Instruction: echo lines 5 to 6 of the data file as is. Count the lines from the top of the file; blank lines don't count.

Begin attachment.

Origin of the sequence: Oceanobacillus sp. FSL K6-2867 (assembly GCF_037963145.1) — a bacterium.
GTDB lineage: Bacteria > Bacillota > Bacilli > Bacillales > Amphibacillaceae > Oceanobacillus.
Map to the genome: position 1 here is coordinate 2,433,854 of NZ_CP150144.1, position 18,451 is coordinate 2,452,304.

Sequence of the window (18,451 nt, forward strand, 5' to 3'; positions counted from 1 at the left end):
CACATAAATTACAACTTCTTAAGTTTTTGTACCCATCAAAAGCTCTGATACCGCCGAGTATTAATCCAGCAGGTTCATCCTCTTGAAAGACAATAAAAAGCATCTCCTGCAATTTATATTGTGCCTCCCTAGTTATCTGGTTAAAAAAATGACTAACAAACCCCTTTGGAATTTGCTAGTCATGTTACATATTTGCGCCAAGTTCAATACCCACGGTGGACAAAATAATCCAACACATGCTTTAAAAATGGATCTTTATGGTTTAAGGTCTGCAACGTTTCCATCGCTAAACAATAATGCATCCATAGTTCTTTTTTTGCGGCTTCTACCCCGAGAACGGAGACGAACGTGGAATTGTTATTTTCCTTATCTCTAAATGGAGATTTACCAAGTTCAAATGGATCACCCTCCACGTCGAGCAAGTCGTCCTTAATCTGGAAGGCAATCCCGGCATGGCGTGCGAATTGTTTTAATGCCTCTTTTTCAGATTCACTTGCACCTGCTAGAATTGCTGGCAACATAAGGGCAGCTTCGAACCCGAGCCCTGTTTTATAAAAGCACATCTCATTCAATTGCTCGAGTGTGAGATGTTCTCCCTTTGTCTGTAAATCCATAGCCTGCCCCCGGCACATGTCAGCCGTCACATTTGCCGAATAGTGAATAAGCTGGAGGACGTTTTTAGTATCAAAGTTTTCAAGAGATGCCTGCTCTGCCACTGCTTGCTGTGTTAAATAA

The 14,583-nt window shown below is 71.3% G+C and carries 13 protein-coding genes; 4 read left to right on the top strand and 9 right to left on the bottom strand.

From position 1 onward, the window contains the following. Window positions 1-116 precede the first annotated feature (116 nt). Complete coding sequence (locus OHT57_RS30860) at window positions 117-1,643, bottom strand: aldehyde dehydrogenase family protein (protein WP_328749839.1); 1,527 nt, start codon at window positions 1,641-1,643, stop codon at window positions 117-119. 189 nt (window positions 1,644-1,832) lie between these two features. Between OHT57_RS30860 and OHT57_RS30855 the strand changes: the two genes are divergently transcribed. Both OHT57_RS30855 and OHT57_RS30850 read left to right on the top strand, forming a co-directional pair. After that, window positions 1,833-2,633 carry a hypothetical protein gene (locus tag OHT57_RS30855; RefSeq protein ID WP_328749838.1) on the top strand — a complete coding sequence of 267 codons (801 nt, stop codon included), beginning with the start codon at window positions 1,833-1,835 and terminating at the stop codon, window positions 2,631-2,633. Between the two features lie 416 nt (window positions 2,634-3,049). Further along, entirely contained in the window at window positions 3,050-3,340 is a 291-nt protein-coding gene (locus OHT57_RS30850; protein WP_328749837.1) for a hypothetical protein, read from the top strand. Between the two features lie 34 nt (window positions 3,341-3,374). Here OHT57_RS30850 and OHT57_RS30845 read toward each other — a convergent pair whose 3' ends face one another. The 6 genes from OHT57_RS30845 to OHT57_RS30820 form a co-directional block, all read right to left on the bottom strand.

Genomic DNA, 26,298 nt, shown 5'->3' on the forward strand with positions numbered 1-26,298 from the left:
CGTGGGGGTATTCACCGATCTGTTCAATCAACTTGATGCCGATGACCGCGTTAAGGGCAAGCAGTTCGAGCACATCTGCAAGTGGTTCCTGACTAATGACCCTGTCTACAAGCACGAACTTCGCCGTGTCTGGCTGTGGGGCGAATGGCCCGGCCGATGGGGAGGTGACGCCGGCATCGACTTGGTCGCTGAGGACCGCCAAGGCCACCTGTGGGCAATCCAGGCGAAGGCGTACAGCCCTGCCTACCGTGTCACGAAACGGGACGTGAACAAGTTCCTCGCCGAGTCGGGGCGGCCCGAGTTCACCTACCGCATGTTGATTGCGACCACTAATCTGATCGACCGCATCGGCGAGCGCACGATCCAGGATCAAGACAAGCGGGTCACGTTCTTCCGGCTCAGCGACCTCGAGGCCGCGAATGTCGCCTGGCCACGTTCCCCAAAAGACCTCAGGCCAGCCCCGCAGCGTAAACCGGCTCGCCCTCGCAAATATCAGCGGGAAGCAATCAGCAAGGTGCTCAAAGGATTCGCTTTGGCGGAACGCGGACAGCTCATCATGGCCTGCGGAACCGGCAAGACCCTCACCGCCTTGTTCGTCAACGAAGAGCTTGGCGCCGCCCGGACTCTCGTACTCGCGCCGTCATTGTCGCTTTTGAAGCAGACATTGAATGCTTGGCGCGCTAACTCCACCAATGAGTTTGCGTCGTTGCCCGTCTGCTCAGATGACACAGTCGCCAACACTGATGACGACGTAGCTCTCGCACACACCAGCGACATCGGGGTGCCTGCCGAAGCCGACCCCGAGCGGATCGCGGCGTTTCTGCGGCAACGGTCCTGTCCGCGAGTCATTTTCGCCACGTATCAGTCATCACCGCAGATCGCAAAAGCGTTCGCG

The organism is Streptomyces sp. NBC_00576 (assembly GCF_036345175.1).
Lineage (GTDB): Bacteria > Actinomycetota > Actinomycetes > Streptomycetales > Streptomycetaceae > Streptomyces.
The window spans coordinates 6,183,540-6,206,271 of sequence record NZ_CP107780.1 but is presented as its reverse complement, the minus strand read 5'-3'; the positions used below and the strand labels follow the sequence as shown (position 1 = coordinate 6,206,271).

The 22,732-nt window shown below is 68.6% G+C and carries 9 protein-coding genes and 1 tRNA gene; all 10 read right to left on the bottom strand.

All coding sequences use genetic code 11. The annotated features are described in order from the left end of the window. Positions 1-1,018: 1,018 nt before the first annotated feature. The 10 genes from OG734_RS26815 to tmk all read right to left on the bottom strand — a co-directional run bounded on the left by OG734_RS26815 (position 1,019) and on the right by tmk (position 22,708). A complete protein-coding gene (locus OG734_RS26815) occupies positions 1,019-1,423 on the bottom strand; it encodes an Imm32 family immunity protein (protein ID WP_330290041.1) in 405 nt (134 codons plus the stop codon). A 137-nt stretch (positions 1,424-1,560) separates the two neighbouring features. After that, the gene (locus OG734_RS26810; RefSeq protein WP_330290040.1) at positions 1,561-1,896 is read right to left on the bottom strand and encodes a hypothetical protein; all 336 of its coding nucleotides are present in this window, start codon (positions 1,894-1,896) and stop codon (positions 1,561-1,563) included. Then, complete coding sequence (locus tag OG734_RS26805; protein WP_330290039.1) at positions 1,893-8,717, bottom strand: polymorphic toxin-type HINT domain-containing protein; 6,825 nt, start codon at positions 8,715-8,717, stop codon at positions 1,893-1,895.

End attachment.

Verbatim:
CACATAAATTACAACTTCTTAAGTTTTTGTACCCATCAAAAGCTCTGATACCGCCGAGTATTAATCCAGCAGGTTCATCCTCTTGAAAGACAATAAAAAGCATCTCCTGCAATTTATATTGTGCCTCCCTAGTTATCTGGTTAAAAAAATGACTAACAAACCCCTTTGGAATTTGCTAGTCATGTTACATATTTGCGCCAAGTTCAATACCCACGGTGGACAAAATAATCCAACACATGCTTTAAAAATGGATCTTTATGGTTTAAGGTCTGCAACGTTTCCATCGCTAAACAATAATGCATCCATAGTTCTTTTTTTGCGGCTTCTACCCCGAGAACGGAGACGAACGTGGAATTGTTATTTTCCTTATCTCTAAATGGAGATTTACCAAGTTCAAATGGATCACCCTCCACGTCGAGCAAGTCGTCCTTAATCTGGAAGGCAATCCCGGCATGGCGTGCGAATTGTTTTAATGCCTCTTTTTCAGATTCACTTGCACCTGCTAGAATTGCTGGCAACATAAGGGCAGCTTCGAACCCGAGCCCTGTTTTATAAAAGCACATCTCATTCAATTGCTCGAGTGTGAGATGTTCTCCCTTTGTCTGTAAATCCATAGCCTGCCCCCGGCACATGTCAGCCGTCACATTTGCCGAATAGTGAATAAGCTGGAGGACGTTTTTAGTATCAAAGTTTTCAAGAGATGCCTGCTCTGCCACTGCTTGCTGTGTTAAATAA

The 14,583-nt window shown below is 71.3% G+C and carries 13 protein-coding genes; 4 read left to right on the top strand and 9 right to left on the bottom strand.